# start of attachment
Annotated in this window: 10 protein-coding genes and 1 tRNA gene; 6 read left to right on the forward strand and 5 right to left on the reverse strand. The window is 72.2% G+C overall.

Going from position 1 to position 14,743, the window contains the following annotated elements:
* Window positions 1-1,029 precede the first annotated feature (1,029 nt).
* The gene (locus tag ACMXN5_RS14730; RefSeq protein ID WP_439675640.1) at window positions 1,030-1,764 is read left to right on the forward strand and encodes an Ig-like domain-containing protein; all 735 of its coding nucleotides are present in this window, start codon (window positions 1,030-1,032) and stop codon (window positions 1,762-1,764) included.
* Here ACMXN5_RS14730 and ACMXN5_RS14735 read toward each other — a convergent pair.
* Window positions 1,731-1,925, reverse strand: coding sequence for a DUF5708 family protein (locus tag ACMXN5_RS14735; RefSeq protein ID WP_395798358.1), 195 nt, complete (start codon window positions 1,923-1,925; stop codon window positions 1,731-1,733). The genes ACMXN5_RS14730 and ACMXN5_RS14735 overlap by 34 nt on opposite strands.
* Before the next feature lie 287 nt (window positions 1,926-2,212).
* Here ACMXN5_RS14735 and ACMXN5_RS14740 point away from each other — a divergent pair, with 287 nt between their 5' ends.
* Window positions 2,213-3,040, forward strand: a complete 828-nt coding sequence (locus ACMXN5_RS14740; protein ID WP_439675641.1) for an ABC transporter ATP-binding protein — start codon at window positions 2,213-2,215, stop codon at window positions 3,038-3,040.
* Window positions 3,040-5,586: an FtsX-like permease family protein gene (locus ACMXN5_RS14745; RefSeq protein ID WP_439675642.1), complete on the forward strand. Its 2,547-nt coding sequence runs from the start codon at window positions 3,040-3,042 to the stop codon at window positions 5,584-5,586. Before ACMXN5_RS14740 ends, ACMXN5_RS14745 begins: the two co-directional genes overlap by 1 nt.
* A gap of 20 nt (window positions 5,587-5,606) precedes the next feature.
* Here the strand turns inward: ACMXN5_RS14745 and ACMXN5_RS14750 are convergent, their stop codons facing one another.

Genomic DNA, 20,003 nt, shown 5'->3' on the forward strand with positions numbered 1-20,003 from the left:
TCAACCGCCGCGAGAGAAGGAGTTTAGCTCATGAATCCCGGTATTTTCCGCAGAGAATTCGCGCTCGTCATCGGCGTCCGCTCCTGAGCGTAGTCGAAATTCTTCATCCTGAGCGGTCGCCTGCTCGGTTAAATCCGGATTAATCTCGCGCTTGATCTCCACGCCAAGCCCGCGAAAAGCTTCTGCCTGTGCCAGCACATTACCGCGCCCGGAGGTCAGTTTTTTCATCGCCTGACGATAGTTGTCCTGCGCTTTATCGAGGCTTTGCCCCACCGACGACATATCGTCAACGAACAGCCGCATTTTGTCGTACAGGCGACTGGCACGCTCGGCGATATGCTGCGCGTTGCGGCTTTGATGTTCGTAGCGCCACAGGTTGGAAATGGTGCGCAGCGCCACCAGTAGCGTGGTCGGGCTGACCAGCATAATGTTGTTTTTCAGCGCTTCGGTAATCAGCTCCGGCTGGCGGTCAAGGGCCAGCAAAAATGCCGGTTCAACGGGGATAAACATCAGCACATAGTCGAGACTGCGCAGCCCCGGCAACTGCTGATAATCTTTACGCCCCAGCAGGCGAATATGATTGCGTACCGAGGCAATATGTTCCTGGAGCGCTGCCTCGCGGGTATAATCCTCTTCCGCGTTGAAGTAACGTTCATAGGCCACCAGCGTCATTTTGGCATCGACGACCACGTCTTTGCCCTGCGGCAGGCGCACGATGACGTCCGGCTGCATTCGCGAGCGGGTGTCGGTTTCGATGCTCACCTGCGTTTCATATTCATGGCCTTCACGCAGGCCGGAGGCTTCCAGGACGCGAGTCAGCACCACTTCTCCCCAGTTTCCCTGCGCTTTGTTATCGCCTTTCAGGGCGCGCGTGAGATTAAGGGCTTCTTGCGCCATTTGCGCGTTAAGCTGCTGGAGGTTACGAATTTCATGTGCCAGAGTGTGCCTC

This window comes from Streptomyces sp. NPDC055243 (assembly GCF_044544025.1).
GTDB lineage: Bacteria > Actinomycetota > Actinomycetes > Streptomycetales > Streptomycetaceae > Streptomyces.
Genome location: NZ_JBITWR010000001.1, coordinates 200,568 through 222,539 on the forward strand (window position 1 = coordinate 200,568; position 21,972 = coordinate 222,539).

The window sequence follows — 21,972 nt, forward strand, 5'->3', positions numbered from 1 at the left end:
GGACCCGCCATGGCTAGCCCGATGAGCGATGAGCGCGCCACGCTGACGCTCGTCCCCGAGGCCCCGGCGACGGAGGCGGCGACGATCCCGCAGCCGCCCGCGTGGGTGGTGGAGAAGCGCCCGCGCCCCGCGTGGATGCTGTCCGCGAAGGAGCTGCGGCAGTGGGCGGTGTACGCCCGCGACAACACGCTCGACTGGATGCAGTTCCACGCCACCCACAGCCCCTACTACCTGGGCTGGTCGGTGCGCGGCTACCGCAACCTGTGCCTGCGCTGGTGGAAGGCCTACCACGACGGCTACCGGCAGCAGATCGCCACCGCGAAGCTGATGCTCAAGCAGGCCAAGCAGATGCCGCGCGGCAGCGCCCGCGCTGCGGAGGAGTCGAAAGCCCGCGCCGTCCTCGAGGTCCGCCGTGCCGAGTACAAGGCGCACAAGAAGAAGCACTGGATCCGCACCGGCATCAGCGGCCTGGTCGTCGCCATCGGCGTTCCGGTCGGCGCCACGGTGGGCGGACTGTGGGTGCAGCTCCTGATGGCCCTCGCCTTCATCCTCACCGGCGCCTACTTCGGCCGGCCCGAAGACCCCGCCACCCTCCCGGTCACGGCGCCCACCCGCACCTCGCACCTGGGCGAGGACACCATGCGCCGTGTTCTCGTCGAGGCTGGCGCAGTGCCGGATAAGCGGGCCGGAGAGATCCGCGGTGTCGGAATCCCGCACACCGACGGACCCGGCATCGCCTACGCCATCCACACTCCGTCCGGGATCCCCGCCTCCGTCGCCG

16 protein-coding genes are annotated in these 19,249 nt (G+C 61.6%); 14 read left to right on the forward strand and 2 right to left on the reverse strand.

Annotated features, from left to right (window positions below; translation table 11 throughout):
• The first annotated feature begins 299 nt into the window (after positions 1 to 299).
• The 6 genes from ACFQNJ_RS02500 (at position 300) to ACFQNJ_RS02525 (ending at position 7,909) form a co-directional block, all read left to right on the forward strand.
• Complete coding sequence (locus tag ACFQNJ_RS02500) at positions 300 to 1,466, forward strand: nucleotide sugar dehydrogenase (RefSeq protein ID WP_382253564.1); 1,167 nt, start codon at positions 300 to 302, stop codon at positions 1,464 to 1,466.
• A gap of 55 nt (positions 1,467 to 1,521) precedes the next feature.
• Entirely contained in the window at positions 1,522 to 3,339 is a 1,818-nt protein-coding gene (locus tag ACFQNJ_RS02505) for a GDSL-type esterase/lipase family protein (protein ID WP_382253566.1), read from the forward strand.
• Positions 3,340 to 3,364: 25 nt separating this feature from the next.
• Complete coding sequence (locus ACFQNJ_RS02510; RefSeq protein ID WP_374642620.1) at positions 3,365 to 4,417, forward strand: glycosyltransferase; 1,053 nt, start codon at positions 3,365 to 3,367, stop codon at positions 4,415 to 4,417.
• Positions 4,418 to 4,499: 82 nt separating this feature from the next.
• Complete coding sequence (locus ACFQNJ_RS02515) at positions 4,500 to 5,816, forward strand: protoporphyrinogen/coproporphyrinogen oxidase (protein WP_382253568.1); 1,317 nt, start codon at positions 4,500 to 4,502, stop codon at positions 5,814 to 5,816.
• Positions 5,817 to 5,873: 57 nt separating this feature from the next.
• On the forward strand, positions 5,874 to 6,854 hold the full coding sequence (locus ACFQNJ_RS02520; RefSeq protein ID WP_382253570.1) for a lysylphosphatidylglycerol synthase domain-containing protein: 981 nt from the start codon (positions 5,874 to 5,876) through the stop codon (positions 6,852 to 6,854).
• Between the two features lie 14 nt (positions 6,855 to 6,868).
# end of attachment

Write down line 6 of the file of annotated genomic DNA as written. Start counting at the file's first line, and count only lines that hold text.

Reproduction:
* Window positions 1,731-1,925, reverse strand: coding sequence for a DUF5708 family protein (locus tag ACMXN5_RS14735; RefSeq protein ID WP_395798358.1), 195 nt, complete (start codon window positions 1,923-1,925; stop codon window positions 1,731-1,733). The genes ACMXN5_RS14730 and ACMXN5_RS14735 overlap by 34 nt on opposite strands.